Having found Jelina Chocolatier's chocolates favorable of late and having also an interest in white chocolate, I deemed their Matcha Green Tea White Chocolate perfect for trying next. The now familiar brown card box this time features a matcha whisk and steaming serving of tea along with just a light wash of bright green.
The chocolate itself has more than a light wash, though. If ruby chocolate was exciting for people who love pink, this green chocolate was exciting for me as a green-lover. Green is my neutral, so I have a lot of green things and immediately started gathering small props I could add to the chocolate's picture. Because white chocolate on its own is essentially colorless, adding matcha to white chocolate does create pretty much the exact shade of matcha powder on the chocolate. It does appear a tad brighter and more neon in the pictures. If I adjusted the angle or the lighting, though, it looked too pale; so I kept with the more neon ones instead because they give a better idea.
The wondrousness of green aside, the other thing that is more exciting about matcha white chocolate than ruby chocolate is of course that we know exactly how this color is obtained. It's white chocolate with matcha powder added to it. As simple as that. No questions about how they got the color or how the flavor will come across. The only other flavor they added is vanilla, which of course you will find in any white chocolate.
Accompanying the chocolate's buttery, white chocolate aroma is just a hint of green tea. For my background, I drink green tea every morning these days, but I don't really ever have matcha specifically. So while I have less experience with the beverage itself, the basic flavor is pretty much green tea. There are so many types of green tea (I've been enjoying Sencha Superior at home right now) all with their own subtleties, but that basic base flavor is a familiar neutral to me.
On the first taste, you get both that green tea flavor and the buttery white chocolate. The tea has that fresh and strong sense to it. Again, there are no artificial flavorings here; that isn't how Jelina Chocolatier operates. So there is no faux flavor, and tea being a strong flavor (like coffee) you can definitely taste it. The pairing of that flavor along with the sweetness (there's no getting around the fact that white chocolate by default is always very sweet) and milkiness and creamy texture of the white chocolate is interesting. Usually I don't associate green tea with lattes, but that's definitely the effect here. Traditional matcha is just made with water, but whether water or milk or more common in coffee/tea shops or homes nowadays I don't know. Certainly if you're used to matcha lattes, this chocolate will better replicate that specific experience.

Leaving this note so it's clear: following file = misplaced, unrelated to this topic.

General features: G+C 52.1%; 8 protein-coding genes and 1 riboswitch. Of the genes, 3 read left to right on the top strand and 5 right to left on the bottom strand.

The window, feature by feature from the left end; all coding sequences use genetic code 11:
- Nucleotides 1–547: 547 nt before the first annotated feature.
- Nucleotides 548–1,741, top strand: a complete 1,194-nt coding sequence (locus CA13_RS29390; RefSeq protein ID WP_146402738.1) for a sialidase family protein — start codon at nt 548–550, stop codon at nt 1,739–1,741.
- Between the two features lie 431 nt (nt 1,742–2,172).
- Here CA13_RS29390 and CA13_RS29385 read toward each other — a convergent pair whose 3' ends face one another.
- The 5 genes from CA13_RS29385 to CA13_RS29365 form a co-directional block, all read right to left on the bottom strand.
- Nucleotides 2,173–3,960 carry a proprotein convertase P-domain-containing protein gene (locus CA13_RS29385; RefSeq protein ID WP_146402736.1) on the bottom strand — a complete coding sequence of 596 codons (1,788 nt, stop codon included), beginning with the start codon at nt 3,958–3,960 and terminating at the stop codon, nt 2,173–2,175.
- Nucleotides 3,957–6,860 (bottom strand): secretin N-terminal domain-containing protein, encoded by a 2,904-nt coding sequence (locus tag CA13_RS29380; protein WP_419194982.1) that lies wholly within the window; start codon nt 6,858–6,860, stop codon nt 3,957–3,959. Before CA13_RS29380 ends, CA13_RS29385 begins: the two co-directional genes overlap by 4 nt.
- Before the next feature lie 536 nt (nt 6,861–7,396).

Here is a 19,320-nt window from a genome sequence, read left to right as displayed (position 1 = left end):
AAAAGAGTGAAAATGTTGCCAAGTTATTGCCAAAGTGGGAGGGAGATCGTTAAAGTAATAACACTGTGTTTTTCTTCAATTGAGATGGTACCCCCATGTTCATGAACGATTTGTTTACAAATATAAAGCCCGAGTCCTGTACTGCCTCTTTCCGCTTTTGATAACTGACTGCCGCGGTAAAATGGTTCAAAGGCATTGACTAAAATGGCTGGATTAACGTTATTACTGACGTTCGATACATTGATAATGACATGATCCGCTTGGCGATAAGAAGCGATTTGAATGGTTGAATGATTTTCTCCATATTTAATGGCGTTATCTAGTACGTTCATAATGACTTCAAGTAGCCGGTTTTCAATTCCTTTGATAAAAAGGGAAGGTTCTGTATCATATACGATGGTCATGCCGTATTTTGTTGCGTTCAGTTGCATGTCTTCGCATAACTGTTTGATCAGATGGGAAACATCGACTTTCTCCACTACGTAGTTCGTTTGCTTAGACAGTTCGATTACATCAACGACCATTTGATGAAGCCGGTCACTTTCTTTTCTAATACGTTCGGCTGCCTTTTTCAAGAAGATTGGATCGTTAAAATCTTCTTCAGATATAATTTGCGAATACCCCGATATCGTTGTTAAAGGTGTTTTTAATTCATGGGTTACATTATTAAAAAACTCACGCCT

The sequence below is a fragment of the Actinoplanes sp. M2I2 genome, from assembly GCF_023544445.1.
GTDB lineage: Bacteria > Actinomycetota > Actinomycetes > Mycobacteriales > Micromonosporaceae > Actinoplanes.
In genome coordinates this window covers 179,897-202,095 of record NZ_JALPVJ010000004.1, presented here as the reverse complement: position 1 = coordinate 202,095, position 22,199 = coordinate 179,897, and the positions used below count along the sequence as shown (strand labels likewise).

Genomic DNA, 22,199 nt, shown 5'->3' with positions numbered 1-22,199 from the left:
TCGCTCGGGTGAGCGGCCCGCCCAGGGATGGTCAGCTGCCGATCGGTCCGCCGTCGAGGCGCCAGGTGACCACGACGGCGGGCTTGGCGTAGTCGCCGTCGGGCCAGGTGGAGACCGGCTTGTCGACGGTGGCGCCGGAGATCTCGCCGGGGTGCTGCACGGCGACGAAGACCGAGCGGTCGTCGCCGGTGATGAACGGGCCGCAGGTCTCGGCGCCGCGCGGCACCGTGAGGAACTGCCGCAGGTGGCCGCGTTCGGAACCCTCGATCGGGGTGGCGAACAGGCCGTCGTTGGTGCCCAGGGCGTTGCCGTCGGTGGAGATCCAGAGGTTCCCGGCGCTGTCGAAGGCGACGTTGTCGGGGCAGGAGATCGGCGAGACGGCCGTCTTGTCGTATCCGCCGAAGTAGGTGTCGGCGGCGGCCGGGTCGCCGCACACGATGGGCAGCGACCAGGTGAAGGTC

Either way, though, this is flavored chocolate not a cup of tea, so it's expected to be a fusion of flavor experiences. Using white chocolate versus milk or dark means that the matcha is the focus, and I can't picture it any other way. A truffle with a matcha center, though, would be nice. Hmmm, Valerie Confections makes matcha truffles; perhaps this winter I'll order some.
Matcha may be a little bit on trend right now (and also be an acquired taste), yet this chocolate is better than trends. The simple and pure ingredients give it quality, and the matcha and cocoa butter speak for themselves as far as flavor. It's a nice treat if you have a bit of a sweet tooth but also have a specific palate (like I do) and don't necessarily love the same sweets as everyone else does. And it would make for a fun gift for a tea lover.
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